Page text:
It can be an emotional experience when buying a wheelchair, especially if you have never done it before.
Where to buy a wheelchair and what type to buy is a decision you need to take with care.
For one, there is a confusing array of choices.
People with disabilities and care attendants will tell you that finding the right wheelchair is much harder than buying a car or a house and also much more important.
Choosing the wrong chair can be a costly mistake that has a negative impact on the qualify of life for the wheelchair user.
What Do I Need to Look For?
There are so many variables that you need to take into account when getting a wheelchair.
Every single person is different, so you need to consider:
The physical size and weight of the person
To what degree the wheelchair user can operate their own chair
The layout and available space in the person’s home
The layout and safety (ramps, sidewalks) of the external environment
That’s just the beginning.
Once you have determined the above basics, you need to have a clear idea of the types of attachments you will need.
Browsing online shops will give you a good idea of the types of features wheelchairs have these days.
What Else You Should Consider?
You should definitely consider cost, especially if you need more than the standard manual wheelchair.
There are many routes to get funding for your mobility devices, including ancillary equipment such as lifts and ramps.
The first thing to do is get a report from your doctor stating that you are “qualified” for, i.e., legitimately need, the mobility device in question.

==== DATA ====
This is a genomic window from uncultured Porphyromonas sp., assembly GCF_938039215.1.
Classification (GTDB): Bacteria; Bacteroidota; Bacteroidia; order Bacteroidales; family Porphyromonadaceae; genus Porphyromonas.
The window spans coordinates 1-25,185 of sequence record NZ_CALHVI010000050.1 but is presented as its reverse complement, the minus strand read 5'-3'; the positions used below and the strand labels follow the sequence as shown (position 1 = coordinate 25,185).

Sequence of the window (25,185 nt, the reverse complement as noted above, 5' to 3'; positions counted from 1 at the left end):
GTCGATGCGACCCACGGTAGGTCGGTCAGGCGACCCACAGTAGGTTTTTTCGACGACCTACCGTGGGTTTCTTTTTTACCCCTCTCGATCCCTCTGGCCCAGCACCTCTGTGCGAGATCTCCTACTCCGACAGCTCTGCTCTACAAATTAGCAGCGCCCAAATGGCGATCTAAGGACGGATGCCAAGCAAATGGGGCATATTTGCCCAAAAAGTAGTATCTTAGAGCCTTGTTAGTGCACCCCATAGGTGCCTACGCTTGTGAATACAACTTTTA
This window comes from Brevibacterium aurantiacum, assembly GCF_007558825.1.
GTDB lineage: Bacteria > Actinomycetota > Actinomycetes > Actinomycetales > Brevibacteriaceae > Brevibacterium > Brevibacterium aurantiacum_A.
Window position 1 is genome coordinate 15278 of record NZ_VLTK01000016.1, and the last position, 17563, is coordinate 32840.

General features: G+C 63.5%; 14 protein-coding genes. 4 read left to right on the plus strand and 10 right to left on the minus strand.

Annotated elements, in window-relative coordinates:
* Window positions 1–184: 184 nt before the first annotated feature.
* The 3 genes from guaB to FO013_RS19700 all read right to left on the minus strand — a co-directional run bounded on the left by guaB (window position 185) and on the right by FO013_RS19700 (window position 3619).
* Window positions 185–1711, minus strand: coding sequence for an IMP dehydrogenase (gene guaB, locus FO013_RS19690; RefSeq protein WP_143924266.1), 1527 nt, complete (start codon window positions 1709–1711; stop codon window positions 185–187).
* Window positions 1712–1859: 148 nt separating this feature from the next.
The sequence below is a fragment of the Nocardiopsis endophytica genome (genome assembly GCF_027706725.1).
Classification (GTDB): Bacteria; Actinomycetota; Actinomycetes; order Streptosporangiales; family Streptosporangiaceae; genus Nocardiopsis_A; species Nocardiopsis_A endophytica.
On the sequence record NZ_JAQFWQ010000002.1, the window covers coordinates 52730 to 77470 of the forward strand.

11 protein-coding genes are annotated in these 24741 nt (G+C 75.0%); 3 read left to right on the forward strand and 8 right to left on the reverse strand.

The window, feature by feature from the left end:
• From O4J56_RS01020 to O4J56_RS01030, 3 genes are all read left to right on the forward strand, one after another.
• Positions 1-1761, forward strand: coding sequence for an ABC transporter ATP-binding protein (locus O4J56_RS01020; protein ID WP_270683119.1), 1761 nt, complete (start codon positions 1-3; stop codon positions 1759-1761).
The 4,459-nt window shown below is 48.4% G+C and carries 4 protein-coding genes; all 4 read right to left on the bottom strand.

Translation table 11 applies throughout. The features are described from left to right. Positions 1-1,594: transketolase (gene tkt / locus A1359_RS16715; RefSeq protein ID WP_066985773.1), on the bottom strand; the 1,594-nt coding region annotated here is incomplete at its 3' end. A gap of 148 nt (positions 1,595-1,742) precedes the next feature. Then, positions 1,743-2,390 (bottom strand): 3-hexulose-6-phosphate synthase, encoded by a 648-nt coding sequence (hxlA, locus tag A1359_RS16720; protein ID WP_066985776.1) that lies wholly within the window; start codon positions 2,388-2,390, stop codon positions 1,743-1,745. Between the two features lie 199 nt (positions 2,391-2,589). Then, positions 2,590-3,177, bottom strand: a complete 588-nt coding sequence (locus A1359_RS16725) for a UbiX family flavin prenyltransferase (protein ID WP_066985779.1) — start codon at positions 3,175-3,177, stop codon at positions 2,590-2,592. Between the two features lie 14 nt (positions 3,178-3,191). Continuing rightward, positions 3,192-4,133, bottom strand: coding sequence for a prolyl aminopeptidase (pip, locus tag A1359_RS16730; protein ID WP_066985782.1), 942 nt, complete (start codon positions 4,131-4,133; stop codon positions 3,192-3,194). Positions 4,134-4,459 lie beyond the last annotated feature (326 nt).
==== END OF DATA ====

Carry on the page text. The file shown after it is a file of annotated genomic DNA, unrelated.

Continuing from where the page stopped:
Such a statement from your doctor will enable you to get medical insurance assistance.
If you have a particular condition and are a member of society because of it, e.g., the National Multiple Sclerosis Society, you can normally get advice about financial assistance from the society,
Where to Buy a Wheelchair
Associations established for people with a specific disease can also recommend vendors of mobility devices in your area.
Ask your association if those vendors participate in Medicare or Medicaid if you are a beneficiary.
The vendors themselves normally have staff who are experienced and helpful when it comes to choosing the wheelchair that is right for you or your family member.
The bottom-line message is?
Don’t be a hero. Let people help you so you can continue to enjoy a good quality of life.
Next Step: Considering a Wheelchair Accessible Vehicle
Have wheels, will travel, as they say.
Once you have settled on where to buy a wheelchair, you might also need a wheelchair-accessible vehicle for travel further, or ramps to make getting in and out of your home easier.